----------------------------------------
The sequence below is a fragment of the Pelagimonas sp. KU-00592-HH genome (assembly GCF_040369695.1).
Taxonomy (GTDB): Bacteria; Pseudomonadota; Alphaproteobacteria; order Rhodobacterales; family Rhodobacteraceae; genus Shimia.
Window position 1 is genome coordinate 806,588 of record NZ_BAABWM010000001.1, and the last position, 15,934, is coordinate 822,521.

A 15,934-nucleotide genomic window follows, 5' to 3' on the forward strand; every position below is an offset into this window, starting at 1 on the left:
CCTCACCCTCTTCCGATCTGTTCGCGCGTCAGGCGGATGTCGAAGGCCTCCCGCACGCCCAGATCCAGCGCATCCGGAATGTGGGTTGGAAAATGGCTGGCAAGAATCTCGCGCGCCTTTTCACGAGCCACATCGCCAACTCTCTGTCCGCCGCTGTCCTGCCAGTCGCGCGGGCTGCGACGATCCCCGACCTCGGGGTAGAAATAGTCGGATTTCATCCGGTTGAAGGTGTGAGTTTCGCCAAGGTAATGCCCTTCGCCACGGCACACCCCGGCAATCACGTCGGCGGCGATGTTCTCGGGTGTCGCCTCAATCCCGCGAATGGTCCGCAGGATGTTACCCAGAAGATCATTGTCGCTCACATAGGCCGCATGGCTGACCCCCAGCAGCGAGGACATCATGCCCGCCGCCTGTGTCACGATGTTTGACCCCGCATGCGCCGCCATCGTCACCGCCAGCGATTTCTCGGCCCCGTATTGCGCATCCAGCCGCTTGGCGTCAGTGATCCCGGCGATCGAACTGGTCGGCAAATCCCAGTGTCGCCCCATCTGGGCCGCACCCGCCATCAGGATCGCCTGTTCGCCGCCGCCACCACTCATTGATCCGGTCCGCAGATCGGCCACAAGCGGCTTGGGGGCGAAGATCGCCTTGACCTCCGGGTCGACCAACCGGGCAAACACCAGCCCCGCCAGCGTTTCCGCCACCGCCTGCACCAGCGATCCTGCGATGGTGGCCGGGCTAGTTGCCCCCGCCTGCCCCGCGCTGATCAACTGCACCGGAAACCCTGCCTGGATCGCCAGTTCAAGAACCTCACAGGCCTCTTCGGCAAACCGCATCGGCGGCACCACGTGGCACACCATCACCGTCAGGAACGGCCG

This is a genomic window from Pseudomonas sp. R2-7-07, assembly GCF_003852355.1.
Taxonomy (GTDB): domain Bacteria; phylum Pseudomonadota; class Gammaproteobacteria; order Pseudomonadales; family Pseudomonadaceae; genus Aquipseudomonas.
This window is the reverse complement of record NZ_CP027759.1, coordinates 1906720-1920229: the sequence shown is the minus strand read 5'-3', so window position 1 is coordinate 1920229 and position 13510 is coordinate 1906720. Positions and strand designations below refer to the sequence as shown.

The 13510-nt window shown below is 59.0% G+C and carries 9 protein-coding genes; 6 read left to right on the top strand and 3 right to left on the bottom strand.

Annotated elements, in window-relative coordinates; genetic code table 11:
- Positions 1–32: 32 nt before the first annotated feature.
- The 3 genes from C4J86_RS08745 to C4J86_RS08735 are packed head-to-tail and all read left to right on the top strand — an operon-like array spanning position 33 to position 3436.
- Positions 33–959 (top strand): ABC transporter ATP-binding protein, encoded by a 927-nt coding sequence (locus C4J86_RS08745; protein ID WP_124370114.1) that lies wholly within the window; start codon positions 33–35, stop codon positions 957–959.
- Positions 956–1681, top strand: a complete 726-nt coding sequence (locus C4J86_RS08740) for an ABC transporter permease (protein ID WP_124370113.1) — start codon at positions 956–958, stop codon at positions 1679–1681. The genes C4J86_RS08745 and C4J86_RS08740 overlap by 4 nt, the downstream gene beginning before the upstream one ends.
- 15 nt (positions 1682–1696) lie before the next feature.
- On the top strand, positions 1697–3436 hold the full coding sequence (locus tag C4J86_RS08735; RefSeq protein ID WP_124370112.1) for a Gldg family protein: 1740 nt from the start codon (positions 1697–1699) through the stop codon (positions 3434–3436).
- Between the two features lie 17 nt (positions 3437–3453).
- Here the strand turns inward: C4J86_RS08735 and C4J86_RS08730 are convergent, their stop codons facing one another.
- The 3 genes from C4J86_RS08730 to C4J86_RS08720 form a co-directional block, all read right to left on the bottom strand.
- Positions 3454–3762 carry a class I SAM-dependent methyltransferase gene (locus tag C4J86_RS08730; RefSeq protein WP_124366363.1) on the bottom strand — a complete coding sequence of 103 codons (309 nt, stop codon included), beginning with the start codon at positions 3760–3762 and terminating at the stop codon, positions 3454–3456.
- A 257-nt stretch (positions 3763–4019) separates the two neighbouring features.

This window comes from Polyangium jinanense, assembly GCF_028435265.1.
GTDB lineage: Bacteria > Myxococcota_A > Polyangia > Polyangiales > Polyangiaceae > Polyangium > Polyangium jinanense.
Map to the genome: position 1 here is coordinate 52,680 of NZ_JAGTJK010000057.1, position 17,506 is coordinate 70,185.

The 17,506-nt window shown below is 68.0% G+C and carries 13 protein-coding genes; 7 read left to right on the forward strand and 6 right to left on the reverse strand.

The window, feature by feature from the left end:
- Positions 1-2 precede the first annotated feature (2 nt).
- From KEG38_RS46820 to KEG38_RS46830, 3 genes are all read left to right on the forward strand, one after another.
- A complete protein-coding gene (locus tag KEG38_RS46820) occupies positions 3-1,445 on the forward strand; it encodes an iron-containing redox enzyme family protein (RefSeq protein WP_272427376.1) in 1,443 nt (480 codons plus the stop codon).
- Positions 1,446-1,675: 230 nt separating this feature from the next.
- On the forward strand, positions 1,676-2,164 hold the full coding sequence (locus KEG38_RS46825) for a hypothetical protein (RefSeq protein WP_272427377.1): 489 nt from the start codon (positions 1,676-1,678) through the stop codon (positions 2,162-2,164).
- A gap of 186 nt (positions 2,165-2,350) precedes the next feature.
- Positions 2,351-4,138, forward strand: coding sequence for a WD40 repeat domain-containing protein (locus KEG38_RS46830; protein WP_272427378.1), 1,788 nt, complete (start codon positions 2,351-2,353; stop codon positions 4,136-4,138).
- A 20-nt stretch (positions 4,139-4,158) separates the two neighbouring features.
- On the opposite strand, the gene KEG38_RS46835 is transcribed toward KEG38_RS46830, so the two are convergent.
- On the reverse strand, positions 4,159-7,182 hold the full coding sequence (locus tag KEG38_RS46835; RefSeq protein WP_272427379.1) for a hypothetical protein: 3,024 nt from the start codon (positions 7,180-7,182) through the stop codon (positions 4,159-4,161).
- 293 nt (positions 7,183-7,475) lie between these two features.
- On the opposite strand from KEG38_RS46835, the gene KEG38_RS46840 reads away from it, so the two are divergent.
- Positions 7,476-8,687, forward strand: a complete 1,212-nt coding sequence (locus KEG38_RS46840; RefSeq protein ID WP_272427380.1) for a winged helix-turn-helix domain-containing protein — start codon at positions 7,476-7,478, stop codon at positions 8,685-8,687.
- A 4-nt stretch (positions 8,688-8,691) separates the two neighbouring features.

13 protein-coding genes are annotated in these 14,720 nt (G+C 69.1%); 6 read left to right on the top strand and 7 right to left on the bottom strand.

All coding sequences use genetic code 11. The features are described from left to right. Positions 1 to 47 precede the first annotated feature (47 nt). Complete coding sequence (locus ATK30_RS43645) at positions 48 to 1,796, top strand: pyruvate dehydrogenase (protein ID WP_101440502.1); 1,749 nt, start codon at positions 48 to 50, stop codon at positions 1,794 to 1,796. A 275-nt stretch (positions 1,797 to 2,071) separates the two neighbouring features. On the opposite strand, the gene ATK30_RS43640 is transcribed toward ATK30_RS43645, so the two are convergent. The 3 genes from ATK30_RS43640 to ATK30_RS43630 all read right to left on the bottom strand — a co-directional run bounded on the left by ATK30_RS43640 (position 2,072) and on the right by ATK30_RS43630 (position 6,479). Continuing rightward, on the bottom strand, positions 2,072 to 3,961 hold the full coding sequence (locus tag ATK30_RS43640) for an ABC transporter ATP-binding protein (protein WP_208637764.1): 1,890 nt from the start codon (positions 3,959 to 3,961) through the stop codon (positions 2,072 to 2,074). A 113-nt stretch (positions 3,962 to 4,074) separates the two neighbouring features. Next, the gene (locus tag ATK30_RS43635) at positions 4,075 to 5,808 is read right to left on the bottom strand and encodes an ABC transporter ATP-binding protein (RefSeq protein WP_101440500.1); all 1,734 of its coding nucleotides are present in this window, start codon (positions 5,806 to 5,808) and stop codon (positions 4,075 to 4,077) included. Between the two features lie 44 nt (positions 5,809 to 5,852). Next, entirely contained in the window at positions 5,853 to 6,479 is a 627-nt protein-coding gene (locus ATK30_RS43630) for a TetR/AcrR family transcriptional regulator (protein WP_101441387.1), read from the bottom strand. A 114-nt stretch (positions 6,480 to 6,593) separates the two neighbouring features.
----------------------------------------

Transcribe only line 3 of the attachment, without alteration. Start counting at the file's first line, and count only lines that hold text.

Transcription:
Window position 1 is genome coordinate 806,588 of record NZ_BAABWM010000001.1, and the last position, 15,934, is coordinate 822,521.